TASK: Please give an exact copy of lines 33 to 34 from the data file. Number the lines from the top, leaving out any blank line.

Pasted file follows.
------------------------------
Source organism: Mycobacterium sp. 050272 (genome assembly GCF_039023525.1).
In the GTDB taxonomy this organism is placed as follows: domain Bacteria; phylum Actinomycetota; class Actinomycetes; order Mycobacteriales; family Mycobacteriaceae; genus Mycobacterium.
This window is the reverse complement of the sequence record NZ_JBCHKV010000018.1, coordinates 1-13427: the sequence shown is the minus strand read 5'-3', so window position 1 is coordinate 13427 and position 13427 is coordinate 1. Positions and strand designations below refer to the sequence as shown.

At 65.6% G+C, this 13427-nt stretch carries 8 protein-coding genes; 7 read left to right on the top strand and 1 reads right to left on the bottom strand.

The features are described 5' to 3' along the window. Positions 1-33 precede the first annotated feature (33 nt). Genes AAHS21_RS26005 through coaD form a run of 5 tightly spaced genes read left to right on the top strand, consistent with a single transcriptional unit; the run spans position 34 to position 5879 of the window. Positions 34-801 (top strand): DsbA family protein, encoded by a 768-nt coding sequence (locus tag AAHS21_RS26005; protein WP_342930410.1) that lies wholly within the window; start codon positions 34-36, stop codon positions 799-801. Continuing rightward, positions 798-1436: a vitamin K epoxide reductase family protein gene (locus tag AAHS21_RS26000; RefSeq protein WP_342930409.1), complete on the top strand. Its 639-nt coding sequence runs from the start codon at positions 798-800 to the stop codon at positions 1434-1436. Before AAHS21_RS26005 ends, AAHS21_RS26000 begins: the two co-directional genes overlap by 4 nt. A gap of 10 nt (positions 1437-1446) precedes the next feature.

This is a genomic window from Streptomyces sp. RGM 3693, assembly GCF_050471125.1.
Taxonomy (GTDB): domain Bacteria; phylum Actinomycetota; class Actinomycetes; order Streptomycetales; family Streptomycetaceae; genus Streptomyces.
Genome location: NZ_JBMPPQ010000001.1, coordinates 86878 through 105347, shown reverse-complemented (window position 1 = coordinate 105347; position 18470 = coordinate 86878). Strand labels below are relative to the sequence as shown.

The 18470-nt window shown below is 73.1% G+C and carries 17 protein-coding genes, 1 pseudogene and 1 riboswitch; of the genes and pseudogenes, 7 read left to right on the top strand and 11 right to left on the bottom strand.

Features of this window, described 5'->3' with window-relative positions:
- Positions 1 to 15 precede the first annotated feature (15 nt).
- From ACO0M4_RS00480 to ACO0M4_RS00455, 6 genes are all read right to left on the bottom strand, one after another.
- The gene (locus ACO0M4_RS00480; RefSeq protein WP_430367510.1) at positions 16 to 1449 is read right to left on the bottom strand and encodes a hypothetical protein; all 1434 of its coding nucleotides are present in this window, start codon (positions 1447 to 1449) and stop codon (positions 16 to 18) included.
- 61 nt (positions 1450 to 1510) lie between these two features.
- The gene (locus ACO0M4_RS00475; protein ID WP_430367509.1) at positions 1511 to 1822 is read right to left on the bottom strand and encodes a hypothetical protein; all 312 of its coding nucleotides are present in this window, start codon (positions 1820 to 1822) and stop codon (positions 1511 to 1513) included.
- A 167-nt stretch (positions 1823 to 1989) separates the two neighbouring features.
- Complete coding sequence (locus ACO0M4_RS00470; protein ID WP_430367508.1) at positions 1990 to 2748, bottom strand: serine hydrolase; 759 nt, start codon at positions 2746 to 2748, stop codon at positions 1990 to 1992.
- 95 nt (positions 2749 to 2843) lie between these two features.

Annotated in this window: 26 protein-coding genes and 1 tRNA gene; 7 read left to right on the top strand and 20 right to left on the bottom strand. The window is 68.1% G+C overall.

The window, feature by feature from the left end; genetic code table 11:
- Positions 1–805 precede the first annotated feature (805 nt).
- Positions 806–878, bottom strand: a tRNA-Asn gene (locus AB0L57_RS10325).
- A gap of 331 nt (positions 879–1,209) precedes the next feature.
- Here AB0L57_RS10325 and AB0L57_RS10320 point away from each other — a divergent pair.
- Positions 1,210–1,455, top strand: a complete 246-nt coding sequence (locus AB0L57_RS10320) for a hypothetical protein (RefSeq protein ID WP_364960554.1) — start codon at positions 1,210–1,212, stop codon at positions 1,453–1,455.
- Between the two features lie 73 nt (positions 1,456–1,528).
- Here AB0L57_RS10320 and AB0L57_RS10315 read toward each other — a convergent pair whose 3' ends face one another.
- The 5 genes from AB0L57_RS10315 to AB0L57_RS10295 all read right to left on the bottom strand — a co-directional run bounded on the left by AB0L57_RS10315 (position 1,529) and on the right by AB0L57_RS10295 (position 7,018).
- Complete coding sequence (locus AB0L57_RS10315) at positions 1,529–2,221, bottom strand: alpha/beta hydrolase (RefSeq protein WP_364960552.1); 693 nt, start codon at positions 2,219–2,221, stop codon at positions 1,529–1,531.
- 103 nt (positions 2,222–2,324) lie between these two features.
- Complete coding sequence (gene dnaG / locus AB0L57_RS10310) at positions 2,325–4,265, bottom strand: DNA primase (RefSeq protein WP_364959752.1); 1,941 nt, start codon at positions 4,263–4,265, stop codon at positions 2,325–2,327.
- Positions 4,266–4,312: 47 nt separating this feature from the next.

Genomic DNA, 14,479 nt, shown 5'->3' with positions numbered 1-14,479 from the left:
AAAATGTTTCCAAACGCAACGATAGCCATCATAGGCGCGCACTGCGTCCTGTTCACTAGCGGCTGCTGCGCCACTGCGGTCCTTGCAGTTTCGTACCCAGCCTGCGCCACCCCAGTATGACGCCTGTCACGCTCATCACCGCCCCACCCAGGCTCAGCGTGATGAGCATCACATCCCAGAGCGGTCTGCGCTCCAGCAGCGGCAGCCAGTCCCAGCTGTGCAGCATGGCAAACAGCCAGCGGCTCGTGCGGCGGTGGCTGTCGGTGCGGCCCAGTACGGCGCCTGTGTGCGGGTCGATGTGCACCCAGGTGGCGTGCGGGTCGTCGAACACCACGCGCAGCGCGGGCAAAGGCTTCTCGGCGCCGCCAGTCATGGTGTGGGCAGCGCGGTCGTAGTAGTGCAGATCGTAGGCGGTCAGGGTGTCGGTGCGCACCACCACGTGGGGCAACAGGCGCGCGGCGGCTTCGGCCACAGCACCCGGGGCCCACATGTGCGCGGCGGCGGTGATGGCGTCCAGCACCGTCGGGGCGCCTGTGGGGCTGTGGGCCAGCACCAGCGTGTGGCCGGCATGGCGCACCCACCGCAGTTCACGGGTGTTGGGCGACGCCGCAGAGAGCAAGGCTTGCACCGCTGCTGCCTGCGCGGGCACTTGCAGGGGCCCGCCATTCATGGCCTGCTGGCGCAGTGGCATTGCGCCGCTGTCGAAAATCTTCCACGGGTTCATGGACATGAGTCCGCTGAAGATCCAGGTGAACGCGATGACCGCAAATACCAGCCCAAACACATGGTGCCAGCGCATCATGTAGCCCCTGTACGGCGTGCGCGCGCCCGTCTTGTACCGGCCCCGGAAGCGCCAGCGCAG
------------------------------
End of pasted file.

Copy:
Genomic DNA, 14,479 nt, shown 5'->3' with positions numbered 1-14,479 from the left:
AAAATGTTTCCAAACGCAACGATAGCCATCATAGGCGCGCACTGCGTCCTGTTCACTAGCGGCTGCTGCGCCACTGCGGTCCTTGCAGTTTCGTACCCAGCCTGCGCCACCCCAGTATGACGCCTGTCACGCTCATCACCGCCCCACCCAGGCTCAGCGTGATGAGCATCACATCCCAGAGCGGTCTGCGCTCCAGCAGCGGCAGCCAGTCCCAGCTGTGCAGCATGGCAAACAGCCAGCGGCTCGTGCGGCGGTGGCTGTCGGTGCGGCCCAGTACGGCGCCTGTGTGCGGGTCGATGTGCACCCAGGTGGCGTGCGGGTCGTCGAACACCACGCGCAGCGCGGGCAAAGGCTTCTCGGCGCCGCCAGTCATGGTGTGGGCAGCGCGGTCGTAGTAGTGCAGATCGTAGGCGGTCAGGGTGTCGGTGCGCACCACCACGTGGGGCAACAGGCGCGCGGCGGCTTCGGCCACAGCACCCGGGGCCCACATGTGCGCGGCGGCGGTGATGGCGTCCAGCACCGTCGGGGCGCCTGTGGGGCTGTGGGCCAGCACCAGCGTGTGGCCGGCATGGCGCACCCACCGCAGTTCACGGGTGTTGGGCGACGCCGCAGAGAGCAAGGCTTGCACCGCTGCTGCCTGCGCGGGCACTTGCAGGGGCCCGCCATTCATGGCCTGCTGGCGCAGTGGCATTGCGCCGCTGTCGAAAATCTTCCACGGGTTCATGGACATGAGTCCGCTGAAGATCCAGGTGAACGCGATGACCGCAAATACCAGCCCAAACACATGGTGCCAGCGCATCATGTAGCCCCTGTACGGCGTGCGCGCGCCCGTCTTGTACCGGCCCCGGAAGCGCCAGCGCAG